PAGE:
III. Time of Punishment

In responding to R. Eiger’s challenge, I suggest that he is basing himself on an assumption he makes elsewhere, one which Rashi would not accept. R. Eiger assumes that a criminal is not subject to punishment until a court imposes it. However, according to Rashi, a criminal is immediately subject punishment on committing the crime but no one may impose that punishment until a court has tried and sentenced him. This can be seen in the following case:

If witnesses testify that a condemned man (gavra keteila) murdered someone else, and then they were rebutted, they are not executed because the man about whom they testified was already condemned. However, the Gemara (Makos 5a) states that if the murderer was not a condemned man but the rebuttal witnesses testify that the original witnesses lied and the murderer committed his crime the day before, the false witnesses do not receive the same exemption. In the first case, the man about whom they testified was already convicted and sentenced for execution (he was a gavra keteila), so the false witnesses are exempt. In the second case, the rebuttal witnesses testified that the criminal murdered before the original witnesses testified, but he had not yet been convicted and sentenced (he was not a gavra keteila). Therefore, the exemption does not apply.

Why doesn’t the exemption apply? Rashi (ad loc., sv. ke-she-ba’u) explains that when the original witnesses testified, the later testimony had not yet been introduced and the criminal could have, in theory, admitted the crime and avoided punishment. Since he could have avoided punishment, we do not consider him a condemned man (a gavra keteila). Tosafos (ad loc., sv. de-be-idna) disagree that a murderer who confesses is free from punishment. Rather, they explain, since witnesses about the prior crime have not yet arrived, and all are forbidden to kill him before a trial, he cannot be considered a condemned man.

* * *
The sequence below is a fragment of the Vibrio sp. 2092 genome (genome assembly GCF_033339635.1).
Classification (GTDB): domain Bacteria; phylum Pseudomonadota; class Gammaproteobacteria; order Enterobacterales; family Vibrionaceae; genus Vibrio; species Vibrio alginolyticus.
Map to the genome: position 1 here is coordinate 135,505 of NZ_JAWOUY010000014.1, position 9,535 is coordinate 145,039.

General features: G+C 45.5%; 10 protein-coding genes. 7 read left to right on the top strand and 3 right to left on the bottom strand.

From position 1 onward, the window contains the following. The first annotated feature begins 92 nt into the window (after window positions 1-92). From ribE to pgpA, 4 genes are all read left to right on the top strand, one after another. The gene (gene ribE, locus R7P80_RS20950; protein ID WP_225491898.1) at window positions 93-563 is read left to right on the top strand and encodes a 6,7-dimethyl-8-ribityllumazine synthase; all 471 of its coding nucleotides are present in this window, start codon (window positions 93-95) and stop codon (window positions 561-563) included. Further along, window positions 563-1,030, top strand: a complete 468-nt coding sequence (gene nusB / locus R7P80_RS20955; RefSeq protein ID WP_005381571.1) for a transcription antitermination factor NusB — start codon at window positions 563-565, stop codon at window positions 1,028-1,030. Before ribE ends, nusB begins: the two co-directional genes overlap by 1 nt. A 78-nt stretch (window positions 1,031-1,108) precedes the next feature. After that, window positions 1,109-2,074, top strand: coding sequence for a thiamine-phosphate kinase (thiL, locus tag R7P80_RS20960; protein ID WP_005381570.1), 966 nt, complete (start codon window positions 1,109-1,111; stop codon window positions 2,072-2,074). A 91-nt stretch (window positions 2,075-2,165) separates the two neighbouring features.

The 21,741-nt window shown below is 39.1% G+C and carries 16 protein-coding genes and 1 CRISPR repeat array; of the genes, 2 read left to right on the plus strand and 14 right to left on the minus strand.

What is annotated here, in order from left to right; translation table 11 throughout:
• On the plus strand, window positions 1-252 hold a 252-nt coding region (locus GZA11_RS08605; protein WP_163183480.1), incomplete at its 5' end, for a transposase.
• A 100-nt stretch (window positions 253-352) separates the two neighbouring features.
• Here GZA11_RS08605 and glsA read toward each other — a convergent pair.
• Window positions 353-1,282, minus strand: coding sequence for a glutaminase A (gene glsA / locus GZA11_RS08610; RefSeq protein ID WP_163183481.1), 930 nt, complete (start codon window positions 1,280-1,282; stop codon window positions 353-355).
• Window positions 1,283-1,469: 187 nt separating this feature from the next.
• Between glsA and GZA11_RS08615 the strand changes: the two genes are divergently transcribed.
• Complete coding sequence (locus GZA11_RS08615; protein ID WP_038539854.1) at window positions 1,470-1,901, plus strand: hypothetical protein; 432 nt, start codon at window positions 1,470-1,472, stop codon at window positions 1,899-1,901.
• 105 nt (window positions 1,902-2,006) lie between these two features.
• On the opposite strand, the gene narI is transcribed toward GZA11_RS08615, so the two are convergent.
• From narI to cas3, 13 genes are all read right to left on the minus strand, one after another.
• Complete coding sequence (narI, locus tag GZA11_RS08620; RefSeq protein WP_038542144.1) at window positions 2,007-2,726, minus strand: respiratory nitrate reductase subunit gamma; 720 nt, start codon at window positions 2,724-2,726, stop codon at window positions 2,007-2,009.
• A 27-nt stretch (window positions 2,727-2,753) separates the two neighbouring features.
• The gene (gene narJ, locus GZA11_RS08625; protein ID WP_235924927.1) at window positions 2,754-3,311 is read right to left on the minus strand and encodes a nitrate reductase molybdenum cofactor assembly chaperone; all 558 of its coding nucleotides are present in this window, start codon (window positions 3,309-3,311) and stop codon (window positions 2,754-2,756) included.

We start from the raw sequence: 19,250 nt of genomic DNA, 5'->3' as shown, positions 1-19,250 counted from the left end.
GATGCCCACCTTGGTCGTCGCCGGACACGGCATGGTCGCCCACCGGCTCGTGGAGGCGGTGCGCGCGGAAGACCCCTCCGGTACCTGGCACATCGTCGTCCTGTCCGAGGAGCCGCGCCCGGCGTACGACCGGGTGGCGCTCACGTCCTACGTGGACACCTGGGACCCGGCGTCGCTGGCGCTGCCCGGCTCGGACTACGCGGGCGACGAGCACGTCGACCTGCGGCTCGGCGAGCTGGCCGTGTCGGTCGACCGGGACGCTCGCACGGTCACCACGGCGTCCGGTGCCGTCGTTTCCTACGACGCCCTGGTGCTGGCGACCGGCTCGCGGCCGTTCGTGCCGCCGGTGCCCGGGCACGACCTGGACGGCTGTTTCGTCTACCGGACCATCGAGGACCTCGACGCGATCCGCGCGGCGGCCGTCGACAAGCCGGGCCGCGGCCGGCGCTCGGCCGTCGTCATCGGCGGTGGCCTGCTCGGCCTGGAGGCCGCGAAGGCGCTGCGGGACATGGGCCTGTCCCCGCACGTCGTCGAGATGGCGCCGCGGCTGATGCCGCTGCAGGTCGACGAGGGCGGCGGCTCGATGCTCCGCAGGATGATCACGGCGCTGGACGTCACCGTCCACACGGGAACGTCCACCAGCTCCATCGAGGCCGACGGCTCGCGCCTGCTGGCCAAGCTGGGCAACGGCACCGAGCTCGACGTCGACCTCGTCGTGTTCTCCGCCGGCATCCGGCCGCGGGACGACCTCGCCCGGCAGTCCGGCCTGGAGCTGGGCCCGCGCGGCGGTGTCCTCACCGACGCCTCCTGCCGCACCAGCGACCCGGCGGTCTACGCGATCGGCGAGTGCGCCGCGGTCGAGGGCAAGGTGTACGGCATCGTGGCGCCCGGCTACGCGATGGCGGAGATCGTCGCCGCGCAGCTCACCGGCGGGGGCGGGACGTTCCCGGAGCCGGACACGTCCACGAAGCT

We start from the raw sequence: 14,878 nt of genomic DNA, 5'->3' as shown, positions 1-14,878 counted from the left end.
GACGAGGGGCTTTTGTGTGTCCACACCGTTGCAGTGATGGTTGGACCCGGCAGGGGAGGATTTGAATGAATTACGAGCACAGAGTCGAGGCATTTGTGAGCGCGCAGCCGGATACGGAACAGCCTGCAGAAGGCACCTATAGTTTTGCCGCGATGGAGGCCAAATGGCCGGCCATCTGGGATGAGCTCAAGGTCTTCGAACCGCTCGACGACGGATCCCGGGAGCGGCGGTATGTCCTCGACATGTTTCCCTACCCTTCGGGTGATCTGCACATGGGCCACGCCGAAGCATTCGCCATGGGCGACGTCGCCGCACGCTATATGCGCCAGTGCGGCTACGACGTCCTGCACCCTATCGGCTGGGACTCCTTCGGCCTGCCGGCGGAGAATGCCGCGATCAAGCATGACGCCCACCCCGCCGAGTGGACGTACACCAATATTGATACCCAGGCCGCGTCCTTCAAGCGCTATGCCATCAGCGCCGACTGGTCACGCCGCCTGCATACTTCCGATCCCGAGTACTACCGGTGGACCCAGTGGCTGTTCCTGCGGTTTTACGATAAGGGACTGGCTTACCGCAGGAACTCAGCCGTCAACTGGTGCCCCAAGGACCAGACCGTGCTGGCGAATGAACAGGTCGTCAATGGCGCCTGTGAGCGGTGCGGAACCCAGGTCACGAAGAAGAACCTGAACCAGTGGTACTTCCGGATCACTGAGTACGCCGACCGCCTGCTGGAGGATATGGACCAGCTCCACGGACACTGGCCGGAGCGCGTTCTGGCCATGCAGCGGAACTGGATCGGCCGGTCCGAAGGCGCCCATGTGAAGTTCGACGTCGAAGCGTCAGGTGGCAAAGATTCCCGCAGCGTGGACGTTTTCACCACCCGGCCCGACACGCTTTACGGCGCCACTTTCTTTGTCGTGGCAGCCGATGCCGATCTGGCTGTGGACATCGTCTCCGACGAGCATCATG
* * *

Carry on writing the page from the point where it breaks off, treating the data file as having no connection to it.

IV. Self-Punishment

R. Akiva Eiger (Gilyon Ha-Shas, ad loc.) is puzzled by the debate between Rashi and Tosafos. Someone who steals must repay his theft even without a trial. But a criminal is not subject to punishment, as opposed to remuneration, until a court imposes it. There is no punishment without a trial. Therefore, there is no need to say that the criminal may admit his crime or that people are fobidden to kill him. Before the trial, he is not considered condemned (gavra keteila) because the punishment has not yet been decreed.

The dispute between Rashi and Tosafos on the one hand and R. Akiva Eiger on other is whether a criminal is automatically subject to punishment when he commits a crime. According to Rashi and Tosafos, the trial is only to determine whether he actually commited the crime. According to R. Akiva Eiger, it is also to impose a punishment. The practical difference between the two views is whether a criminal should ideally punish himself. R. Akiva Eiger explicitly says he should not. According to Rashi and Tosafos, presumably he should. R. Ya’akov Emden (She’eilas Ya’avetz, vol. 1 no. 43) rules explicitly that someone who committed a capital offense should execute himself.

V. Parallel Cases

Returning to our cases in Bava Kamma, according to R. Akiva Eiger, the terminally ill man is exempt from murder because he cannot be tried for the crime. No testimony can be accepted due to a technicality. This is not parallel to the case of a blind man who blinds another, who can be convicted but cannot be punished in the same way he committed his crime.